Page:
In her commentary ("More to life than the pursuit of happiness"; last Sunday), Dr Lee Wei Ling says that all she asks for "is calmness and contentment".
To me, contentment is part of happiness.
I remember a conversation I had with an elderly man at a Sydney flea market many years ago.
He told me that all his life, he had never sought happiness.
I commented that in that case, he must have been seeking unhappiness, to which he replied in the affirmative.
I asked him whether he would be unhappy if he found out that he had lost his wallet.
He replied: "No".
I next asked whether he would be unhappy if he returned home to find that his house had been burgled. He hesitated.
Before he could reply, I asked the third question.
I asked whether he would be unhappy if he returned home to find that his house had been burned to ashes.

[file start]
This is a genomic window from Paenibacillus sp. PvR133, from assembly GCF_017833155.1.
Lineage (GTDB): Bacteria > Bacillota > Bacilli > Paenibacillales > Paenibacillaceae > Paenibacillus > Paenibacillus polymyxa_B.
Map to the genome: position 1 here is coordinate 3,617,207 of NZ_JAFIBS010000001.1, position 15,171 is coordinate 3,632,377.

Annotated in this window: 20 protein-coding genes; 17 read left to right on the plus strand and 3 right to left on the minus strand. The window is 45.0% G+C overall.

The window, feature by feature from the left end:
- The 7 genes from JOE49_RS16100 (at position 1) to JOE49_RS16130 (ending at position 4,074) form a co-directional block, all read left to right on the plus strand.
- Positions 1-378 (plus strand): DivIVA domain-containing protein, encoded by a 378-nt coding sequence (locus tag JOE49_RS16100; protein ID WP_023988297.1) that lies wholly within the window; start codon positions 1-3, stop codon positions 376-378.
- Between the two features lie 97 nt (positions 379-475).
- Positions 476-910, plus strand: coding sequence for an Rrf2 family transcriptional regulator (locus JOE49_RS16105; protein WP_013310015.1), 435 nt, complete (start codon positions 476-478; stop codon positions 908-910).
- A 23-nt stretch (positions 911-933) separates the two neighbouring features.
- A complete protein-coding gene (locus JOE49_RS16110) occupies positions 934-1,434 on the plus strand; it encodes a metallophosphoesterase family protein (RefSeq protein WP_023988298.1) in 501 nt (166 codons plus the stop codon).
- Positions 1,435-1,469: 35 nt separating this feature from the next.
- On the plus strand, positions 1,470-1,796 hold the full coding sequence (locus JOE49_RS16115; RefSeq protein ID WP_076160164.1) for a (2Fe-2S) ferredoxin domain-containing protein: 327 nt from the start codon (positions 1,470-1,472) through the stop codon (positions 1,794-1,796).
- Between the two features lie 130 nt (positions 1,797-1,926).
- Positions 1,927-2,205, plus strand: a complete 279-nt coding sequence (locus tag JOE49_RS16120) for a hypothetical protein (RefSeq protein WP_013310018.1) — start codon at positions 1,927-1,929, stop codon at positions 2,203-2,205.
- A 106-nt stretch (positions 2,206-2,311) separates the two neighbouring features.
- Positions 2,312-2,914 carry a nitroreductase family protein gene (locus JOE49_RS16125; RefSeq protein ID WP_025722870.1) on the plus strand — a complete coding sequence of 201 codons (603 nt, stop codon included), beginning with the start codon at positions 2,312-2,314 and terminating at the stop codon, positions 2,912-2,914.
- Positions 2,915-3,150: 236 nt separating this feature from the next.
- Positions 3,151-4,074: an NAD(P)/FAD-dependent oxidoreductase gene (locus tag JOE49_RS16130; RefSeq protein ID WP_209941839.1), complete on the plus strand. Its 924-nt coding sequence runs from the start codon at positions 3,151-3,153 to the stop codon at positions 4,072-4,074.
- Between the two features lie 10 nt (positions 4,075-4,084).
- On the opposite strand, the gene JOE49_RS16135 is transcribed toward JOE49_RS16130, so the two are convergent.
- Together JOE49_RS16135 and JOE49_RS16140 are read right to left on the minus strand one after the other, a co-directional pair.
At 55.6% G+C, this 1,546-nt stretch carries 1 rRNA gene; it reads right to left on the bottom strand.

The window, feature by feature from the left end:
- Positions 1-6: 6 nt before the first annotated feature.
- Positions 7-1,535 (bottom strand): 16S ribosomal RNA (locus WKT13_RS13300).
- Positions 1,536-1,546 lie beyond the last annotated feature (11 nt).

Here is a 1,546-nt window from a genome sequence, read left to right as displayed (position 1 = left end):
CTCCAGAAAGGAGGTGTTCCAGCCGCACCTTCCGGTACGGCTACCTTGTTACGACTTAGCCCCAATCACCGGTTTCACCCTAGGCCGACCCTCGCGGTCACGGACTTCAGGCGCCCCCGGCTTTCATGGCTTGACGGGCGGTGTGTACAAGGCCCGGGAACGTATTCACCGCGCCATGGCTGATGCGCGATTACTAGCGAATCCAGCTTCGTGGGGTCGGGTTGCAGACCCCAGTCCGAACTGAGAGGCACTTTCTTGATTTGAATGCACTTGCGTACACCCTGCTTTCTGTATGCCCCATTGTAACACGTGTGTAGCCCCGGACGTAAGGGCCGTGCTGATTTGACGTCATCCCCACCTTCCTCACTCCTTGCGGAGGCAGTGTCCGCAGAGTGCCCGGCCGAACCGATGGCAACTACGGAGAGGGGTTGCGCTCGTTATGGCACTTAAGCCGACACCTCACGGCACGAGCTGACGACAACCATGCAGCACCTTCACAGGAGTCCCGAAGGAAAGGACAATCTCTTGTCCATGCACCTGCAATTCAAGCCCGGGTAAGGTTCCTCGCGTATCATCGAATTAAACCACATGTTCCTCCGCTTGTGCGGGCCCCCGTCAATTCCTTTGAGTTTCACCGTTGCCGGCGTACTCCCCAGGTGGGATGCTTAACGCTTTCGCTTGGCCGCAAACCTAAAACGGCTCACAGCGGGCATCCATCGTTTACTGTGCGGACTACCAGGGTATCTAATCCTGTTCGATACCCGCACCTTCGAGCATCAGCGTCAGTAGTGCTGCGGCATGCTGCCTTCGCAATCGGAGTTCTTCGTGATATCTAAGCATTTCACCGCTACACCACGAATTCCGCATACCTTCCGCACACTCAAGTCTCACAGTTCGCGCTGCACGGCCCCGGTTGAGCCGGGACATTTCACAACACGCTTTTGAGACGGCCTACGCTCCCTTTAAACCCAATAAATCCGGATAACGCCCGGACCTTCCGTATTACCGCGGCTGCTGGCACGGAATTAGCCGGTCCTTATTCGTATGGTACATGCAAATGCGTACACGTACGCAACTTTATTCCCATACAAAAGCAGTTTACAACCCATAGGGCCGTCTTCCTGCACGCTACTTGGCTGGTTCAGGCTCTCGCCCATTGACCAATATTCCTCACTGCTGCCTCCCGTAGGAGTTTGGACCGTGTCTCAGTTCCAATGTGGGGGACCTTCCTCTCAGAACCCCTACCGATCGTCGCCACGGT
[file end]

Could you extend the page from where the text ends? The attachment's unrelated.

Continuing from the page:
He kept silent and was visibly stunned.
After a few minutes of deep thought and silence, he turned around, tapped my shoulder before I could walk off and said: "Well, young man, I owe you a drink. You got me there."
I clarified my point to him, which was that when one could feel unhappiness about a loss, like one's house being burned to the ground, it proved that the person had unknowingly been seeking happiness, not unhappiness.
It is concrete proof that all of us have been seeking happiness secretly, as it is etched deep inside our being, deeper than the mind.
It is a mental deception for us to think or believe otherwise.
All humans seek happiness, comfort and contentment from the minute we are born, and will continue to do so until our last breath. No one can deny this.
Tan Kok Tim